Please note that this 2.3% is what folks term the “pocket-book” increase – the amount it cost an average residential property owner by adjusting for the average MPAC increase.

How do we measure whether that amount is “affordable” or not?

One independent way to judge whether Pelham’s taxes are “affordable” or not, is to compare them with inflation. For example, the Bank of Canada calculates that, over the last 11 years, inflation increased the value of goods and services by 19.7%. Over the same period, Pelham’s combined taxes for the average residential property in Pelham increased by 20.1% -- only 0.4% above inflation.

And, this 20.1% includes the equivalent of approximately 1.1% (in 2016) to fund the Pelham Community Centre. And, it also includes our annual increases for improved infrastructure – approximately 1.7% over the last three years of this 20.1% was for increased sustainability – supporting new roads, pipes, and other capital improvements.

Pelham Council and I continue to direct staff to ensure that we only minimally impact you and other property tax-payers while we increase the level and quality of services in the Town.

___________________________________________
26 June 2017 Update:
With the Region and the Province making some last policy changes and adjustments for rates and tax ratios, we now know that the combined property tax increase for an average residential property (which is valued at $316,400) in Pelham is 2.0%. Because of those changes, that’s actually a 0.3% decrease from what I reported to you above. Please see new chart and comparisons by clicking here.

Sunday, April 9, 2017

No Changes to Cherry Ridge Park

A large group of residents attended our Council meeting last week in anticipation of the discussion about a potential agreement with the District School Board of Niagara (DSBN) for partial renovation and joint use of Cherry Ridge Park.

The DSBN is in the process of consolidating the former Pelham Centre School (grades 4-8) and E.W .Farr Memorial School (grades K – 3) to create one, grades K – 8 school at the former E.W. Farr site. The consolidation required classroom additions and renovations including a new gymnasium, a learning commons, parking and bus drop off. This construction is well underway and the Board hopes to open the renovated school this September.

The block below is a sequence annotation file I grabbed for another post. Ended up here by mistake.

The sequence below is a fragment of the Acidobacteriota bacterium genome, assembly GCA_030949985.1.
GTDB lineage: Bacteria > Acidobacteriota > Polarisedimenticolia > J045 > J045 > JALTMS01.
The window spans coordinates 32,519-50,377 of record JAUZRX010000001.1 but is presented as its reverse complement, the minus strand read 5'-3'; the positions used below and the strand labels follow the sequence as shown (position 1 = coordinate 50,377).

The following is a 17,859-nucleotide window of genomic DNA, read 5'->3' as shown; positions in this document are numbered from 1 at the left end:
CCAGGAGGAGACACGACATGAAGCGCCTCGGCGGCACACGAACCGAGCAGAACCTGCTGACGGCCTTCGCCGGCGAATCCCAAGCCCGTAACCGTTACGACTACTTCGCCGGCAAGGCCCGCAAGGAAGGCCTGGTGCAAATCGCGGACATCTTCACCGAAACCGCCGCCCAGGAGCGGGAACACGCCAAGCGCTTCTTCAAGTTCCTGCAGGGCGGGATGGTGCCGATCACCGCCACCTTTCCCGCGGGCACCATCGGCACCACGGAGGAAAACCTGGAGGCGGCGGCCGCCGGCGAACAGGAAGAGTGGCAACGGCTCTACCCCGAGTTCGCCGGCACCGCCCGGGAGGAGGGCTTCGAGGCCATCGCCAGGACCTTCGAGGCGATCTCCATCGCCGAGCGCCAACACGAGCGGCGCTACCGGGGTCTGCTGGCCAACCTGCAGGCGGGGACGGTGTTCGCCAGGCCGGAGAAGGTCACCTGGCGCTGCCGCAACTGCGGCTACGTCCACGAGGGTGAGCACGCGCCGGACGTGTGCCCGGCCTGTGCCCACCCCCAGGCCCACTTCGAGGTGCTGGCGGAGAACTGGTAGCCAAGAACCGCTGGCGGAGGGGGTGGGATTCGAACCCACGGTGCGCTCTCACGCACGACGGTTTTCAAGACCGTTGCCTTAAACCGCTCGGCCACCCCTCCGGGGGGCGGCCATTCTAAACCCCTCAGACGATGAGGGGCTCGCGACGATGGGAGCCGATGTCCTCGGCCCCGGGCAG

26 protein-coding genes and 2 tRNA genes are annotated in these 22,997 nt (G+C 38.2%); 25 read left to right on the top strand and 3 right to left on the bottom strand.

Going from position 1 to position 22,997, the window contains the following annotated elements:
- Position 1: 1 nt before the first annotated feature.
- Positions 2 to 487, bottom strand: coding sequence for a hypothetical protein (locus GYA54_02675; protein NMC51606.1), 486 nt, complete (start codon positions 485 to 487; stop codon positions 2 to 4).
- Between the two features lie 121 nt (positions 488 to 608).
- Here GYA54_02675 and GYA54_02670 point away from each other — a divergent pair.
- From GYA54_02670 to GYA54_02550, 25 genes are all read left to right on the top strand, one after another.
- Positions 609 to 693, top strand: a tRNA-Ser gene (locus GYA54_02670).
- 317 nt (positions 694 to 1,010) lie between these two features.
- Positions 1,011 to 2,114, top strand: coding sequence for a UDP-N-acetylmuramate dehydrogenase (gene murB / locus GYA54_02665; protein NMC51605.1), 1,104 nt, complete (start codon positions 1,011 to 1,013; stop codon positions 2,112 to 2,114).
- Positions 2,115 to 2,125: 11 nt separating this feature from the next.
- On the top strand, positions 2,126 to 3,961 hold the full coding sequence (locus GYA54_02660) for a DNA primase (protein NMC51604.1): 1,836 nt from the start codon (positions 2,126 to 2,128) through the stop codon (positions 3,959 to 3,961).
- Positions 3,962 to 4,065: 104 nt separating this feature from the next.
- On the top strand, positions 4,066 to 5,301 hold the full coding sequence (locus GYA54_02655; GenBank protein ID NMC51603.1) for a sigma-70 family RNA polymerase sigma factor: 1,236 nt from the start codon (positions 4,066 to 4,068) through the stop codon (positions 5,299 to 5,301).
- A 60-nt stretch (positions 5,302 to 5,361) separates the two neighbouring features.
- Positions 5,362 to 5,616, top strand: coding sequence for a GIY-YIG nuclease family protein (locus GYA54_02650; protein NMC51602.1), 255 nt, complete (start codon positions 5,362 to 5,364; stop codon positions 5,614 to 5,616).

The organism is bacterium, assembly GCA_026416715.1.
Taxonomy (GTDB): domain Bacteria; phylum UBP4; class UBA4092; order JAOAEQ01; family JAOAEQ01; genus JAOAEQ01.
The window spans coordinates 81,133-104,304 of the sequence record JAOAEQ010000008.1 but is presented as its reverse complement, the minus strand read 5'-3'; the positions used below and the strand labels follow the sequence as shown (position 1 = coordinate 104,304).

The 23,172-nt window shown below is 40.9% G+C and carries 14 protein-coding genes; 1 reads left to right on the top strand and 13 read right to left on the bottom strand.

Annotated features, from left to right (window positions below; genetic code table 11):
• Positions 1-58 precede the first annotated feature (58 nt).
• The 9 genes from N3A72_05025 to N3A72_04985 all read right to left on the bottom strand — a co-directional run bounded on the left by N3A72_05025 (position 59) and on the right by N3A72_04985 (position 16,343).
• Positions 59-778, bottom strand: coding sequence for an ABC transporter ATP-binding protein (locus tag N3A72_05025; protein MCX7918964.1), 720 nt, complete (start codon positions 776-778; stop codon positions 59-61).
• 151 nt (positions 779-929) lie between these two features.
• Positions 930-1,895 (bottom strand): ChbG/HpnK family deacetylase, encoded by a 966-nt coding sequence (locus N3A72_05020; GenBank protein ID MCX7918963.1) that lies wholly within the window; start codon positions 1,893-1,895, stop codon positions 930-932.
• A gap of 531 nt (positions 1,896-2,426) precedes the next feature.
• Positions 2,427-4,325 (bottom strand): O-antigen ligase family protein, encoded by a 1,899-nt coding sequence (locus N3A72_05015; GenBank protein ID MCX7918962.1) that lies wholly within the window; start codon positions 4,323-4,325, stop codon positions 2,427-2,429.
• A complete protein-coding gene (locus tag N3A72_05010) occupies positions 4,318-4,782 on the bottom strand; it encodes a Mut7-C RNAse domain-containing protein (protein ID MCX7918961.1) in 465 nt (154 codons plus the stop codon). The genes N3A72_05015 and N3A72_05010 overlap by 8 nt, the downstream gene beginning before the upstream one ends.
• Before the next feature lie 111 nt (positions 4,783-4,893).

With this expansion, the school’s soccer field was eliminated. In order to leave the natural
topography and existing toboggan area of the school property, the Board approached the Town to enter into a community partnership. They proposed building a soccer field partially on school board property and partially on the public park lands.

Councillors considered this possibility in a report to the June 6, 2016 Committee of the Whole meeting and, on June 20, Council approved the authorization of a Memorandum of Understanding (MOU) between the Town and the DSBN to negotiate an appropriate agreement.

As part of these negotiations, the DSBN proposed a draft redesign for the Park and their lands late last Fall.

At the request from the Town, the Board sent a letter and a survey to immediate neighbours and other Cherry Ridge residents in February. They also surveyed all families of students. As a result, the survey results included comments from both groups making it difficult to determine the comments from the residents of Cherry Ridge.

In March, however, Council received a petition that contained the names and signatures from most Cherry Ridge residents. The document outlined the concerns of neighbours and residents about the soccer field as part of the Park and petitioned Council not to approve the change.

Staff met with and corresponded with DSBN Staff to determine how they would address maintenance, complaints, and abutting neighbour concerns. After much deliberation, Town Staff recommended last week that the Town not proceed with the proposed partnership and the DSBN landscape and construct the soccer field solely on school property.